Sidespin is a common technique that affects the angle that the object ball will take after it’s been struck.

This type of move is sometimes referred to as ‘English’ but it could also just be a right or left spin depending on the angle.

To perform sidespin, you need to line up the cue ball so that you can easily strike the object ball on either the left or right side.

Where you hit it will depend on the angle you need it to take, with the further right you make contact the sharper the left angle will be.

The purpose of this shot is to set up and position the other balls, but sometimes it can be used to reach a pocket.

Learning the angles is harder than it looks though and there are sometimes errors when the ball doesn’t move in the exact same direction you’d hoped.

Tips for Controlling the Balls in Pool

There are some expert tips you can follow that will make ball control easier, and if you can remember to apply them you’ll have a much easier time mastering the cue ball.

Think about these the next time you play when you’re trying to learn control of your cue ball.

Practice with just the cue ball

Cue Ball Practice

Before you can become a good pool player you need to master the cue ball on its own.

Spend as much time as needed learning how to control the cue ball without any other balls on the table.

Once you know how to do this, it’ll be a lot easier to perform the various shots required.

Choose the right starting spot

When the game starts, it’s all about choosing the ideal position to break.

If playing on a public table, you can usually see the most common place to start by noticing scuff marks on the table.

There’s a good chance this is the path you should follow based on who’s played there before you.

Get a good stance

Having your stance figured out will help you control the cue stick and ball a lot easier.

Some favor their left or right foot forward depending on what’s comfortable and keep in mind that for different shots you’ll want to adjust your positioning to get it right.

Are Training Cue Balls Necessary?

Cue Balls Training

Training cue balls are a relatively new product in the game of pool but some might find them helpful when learning how to control the game.

A training cue ball is a standard-sized ball that features patterns and markings embedded on its surface that shows specific angles and sweet spots that you should be aiming for to make certain types of shots.

The purpose of these balls is to help teach spin effects and learn to control the cue ball, and they usually come in both advanced and beginner styles.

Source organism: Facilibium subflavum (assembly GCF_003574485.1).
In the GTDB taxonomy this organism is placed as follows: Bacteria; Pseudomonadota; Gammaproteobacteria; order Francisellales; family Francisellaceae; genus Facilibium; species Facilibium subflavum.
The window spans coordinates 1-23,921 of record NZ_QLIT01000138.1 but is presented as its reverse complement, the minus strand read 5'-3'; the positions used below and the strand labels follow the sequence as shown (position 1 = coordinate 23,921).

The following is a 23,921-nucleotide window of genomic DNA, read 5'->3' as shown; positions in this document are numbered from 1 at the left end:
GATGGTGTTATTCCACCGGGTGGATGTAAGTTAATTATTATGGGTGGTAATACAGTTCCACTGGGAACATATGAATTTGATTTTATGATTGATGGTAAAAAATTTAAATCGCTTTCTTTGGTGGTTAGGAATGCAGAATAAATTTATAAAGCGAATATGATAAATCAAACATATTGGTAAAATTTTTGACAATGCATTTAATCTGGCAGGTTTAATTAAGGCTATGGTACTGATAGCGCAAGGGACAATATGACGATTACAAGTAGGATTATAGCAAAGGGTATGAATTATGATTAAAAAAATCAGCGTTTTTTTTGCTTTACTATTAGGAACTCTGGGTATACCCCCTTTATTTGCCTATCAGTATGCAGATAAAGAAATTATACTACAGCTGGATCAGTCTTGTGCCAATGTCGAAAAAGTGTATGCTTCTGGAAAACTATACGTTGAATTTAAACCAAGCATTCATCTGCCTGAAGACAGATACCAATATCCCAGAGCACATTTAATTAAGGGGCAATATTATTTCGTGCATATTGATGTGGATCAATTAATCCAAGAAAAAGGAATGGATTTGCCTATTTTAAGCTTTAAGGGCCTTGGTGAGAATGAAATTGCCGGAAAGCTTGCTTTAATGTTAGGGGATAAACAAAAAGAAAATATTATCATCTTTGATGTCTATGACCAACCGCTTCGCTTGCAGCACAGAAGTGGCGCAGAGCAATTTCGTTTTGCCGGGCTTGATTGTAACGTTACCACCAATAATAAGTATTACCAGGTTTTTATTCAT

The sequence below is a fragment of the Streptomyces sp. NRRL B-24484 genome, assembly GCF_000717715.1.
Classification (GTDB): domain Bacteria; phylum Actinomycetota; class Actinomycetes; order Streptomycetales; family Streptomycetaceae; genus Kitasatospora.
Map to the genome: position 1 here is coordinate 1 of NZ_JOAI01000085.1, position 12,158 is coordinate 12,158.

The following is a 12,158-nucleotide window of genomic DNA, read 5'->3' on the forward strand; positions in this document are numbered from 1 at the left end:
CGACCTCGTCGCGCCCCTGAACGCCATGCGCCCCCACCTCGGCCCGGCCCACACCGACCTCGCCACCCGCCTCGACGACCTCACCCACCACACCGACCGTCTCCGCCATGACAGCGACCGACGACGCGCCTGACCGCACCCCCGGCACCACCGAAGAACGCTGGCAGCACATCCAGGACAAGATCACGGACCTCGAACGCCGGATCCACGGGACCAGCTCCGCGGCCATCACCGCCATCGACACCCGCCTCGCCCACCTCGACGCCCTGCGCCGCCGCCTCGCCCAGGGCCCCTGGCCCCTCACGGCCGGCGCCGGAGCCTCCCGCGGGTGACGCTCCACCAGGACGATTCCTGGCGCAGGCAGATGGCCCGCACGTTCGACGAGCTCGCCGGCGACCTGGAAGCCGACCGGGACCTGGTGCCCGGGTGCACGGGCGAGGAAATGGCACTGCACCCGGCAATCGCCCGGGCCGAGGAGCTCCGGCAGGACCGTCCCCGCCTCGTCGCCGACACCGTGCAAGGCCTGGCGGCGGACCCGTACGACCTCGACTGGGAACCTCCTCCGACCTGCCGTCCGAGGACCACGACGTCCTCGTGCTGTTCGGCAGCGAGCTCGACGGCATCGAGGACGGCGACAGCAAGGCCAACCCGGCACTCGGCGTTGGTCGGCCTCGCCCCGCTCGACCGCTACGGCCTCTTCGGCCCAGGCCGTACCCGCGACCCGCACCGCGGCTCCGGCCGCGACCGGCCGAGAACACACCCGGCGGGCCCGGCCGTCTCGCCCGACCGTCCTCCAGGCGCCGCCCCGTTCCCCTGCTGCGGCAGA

Although they can be helpful, they aren’t the only way to learn, and most expert players have managed to pick up the game without one.

However, depending on your learning style and how much support you think you need, it could be a great way to learn the basics of cue ball control.

Why Your Pool Cues Matter

In addition to learning how to control the cue ball, we can easily forget about just how important our pool cues are in helping us achieve this.

The cue stick is the one thing between us and the ball, so choosing one with the right features will actually make it a lot easier to gain control of the balls on the table.

The most important feature is the tip, with four main types each offering something unique. There are soft, medium, hard, and phenolic tips.

Softer tips are better suited for spins, whereas harder tips are ideal for breaking.

A medium tip is the best way to achieve both types of strokes, but more serious players will have a range of pool cues in their arsenal to meet all of these different moves.

The length and weight of the pool cue will also be important and it should match your own physical requirements.

A standard pool cue is between 57-58 inches and suits average height people, but if you’re shorter or taller than most you’ll want to adjust.

The best weight for a beginner is between 19.5 – 21 oz, and as your skills progress and you find control easier, you should opt for something lighter still.

Related Questions

The pool is a game with many calculations and considerations to get right, and learning can take a lot of time and patience.

Controlling the cue ball is a fundamental skill to learn in the game of pool and we’ve answered some commonly asked questions about how to get it right.

Should You Look at the Cue Ball or Object Ball?

Man Playing Pool

Your focus should always be on the object ball when lining up and taking your shots in the pool to give you the most accurate position.

Hold the gaze on the object ball after the shot has been performed so you can see the trajectory it takes.

How Do You Hold a Pool Cue For Control?

Place your left hand on the table to make a bridge which is where the cue will rest, and choose the groove in your hand that will help you achieve the shot.

Use the thumb, index finger, and middle finger to hold the butt cap of the pool stick and line up the shot.

What is the Best Cue Tip Size?

The best size for each player will depend on their skill level.

For most players with intermediate skills, a 13mm cue tip will be adequate. The larger the tip the more likely you are to hit the ball, but it takes some practice.